Maggie Rogers is here to stay
It’s no surprise that Maggie Rogers is where she is today because of her college breakthrough when she was able to play a song of hers to music guru Pharrell while he was teaching a master class at NYU. After releasing two independent albums in 2012 and 2014 and a couple of singles, Rogers took her time to perfect her debut studio album we have all been itching for.
Heard It in a Past Life is a combination of Rogers’ life over the past few years from her run-in with Pharrell to playing her very first Saturday Night Live show barefoot. The 12-track album just cracks the surface of the talent that Rogers possesses. The dance beats and the energy behind her voice are heard loud and clear.
Each track taking its turn to tell a story. The opening track “Give A Little” combines a catchy melody and of course Rogers’ advanced lyrics. The 24-year-old lets on that she might be a little awkward, but her lyrical self is far too advanced. “Overnight” and “The Knife” both become standout tracks on the album with their catchy lyrics, calm EDM-like beats and, of course, Rogers vocals.
“Alaska,” the track that put Rogers on the map, thanks to Pharrell, is hidden in spot number four on the album. The quiet, whisper-like chorus is dreamy and floats away. Dealing with a breakup can be described in so many ways but the young Rogers gives her take on how it can bring on a whole new world, “Cut my hair so I could rock back and forth / Without thinking of you / Learned to talk and say / Whatever I wanted to.”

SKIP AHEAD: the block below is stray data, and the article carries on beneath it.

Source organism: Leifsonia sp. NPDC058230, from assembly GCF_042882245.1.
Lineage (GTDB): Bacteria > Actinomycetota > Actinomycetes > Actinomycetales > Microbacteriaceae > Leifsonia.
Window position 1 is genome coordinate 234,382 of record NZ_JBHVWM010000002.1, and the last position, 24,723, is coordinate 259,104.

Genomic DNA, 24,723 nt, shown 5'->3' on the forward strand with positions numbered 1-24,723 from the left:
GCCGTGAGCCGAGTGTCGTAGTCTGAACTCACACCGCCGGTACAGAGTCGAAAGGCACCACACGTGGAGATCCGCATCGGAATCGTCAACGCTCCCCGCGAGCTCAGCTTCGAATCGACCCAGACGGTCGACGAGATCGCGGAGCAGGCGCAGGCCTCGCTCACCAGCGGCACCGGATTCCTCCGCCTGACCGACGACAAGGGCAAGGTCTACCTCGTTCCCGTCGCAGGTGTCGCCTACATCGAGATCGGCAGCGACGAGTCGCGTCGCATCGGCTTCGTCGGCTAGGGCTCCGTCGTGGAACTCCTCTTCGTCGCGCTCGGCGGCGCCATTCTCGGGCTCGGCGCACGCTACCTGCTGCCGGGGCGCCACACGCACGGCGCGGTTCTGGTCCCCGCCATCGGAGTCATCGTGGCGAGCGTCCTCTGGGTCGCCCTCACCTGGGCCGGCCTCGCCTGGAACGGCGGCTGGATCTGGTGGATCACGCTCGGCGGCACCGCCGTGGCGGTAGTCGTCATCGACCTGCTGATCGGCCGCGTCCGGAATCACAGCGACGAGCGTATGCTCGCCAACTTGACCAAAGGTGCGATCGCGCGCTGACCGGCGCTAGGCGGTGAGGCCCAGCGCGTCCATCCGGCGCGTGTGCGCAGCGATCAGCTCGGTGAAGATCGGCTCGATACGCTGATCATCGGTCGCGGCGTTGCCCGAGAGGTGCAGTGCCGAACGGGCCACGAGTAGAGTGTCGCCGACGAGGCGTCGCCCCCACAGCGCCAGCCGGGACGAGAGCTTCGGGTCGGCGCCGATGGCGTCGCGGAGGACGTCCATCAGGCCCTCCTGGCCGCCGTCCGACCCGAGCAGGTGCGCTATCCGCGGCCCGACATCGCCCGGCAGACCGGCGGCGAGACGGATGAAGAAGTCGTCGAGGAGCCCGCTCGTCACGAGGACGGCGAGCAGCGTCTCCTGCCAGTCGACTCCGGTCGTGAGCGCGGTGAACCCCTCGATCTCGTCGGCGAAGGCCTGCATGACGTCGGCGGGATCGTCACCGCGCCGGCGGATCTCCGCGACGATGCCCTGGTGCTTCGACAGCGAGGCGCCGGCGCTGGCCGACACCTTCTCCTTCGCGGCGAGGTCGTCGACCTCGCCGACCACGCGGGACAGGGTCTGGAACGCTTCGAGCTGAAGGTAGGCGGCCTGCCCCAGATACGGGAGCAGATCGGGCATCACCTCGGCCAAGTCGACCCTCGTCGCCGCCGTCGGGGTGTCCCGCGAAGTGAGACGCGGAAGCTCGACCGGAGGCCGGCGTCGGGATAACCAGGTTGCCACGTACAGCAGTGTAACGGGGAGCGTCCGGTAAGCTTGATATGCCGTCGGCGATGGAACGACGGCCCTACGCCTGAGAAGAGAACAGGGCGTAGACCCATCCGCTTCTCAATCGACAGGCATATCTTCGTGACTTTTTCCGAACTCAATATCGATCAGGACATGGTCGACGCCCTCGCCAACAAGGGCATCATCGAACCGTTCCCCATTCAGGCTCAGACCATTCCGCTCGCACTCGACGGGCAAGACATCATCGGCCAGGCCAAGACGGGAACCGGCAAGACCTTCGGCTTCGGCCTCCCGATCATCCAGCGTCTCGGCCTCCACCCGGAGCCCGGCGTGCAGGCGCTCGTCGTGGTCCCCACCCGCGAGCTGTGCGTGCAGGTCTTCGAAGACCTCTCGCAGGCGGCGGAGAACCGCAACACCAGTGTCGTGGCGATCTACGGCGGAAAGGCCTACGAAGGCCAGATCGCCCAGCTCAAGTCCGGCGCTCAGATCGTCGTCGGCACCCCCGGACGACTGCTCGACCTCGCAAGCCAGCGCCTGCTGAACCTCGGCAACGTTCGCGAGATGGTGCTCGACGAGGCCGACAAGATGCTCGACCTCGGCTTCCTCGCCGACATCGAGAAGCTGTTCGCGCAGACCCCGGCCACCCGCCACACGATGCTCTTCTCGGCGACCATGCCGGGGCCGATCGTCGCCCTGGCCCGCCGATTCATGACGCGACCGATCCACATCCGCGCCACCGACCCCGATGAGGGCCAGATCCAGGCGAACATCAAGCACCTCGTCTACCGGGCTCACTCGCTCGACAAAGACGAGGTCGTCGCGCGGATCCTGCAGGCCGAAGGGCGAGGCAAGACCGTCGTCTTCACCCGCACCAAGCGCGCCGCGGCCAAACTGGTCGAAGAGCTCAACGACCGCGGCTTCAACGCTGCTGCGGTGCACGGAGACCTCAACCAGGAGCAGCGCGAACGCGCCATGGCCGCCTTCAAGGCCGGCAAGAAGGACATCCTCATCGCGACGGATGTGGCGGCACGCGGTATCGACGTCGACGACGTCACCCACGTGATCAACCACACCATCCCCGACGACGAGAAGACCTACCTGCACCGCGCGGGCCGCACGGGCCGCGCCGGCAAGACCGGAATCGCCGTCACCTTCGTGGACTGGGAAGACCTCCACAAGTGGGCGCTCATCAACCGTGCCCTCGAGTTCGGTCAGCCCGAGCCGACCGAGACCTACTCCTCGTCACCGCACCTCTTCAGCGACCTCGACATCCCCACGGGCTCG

Another standout track, for obvious reasons, is “Light On.” The underlying fear Rodgers has for fame is explained in this track as a thank you to her day one fans. “On + Off,” “Fallingwater” and “Burning” are a couple more tracks that fans have already become attached to. Each track created by Rogers has a similarity to one another but feels as if it could stand alone if needed to.
Heard It in a Past Life is the picture perfect journey of one finding themself through their music. The Florence + The Machine like vocals, the Lorde awkwardness and the ability to take risks as Pharrell does has already turned this girl into an indie princess. There is a fire inside of Rogers that needs to be let loose; her potential is ever-growing and explosive, but this album only shows us 10% of the artist she is going to be one day. Until then, we’ll just have to wait patiently for more.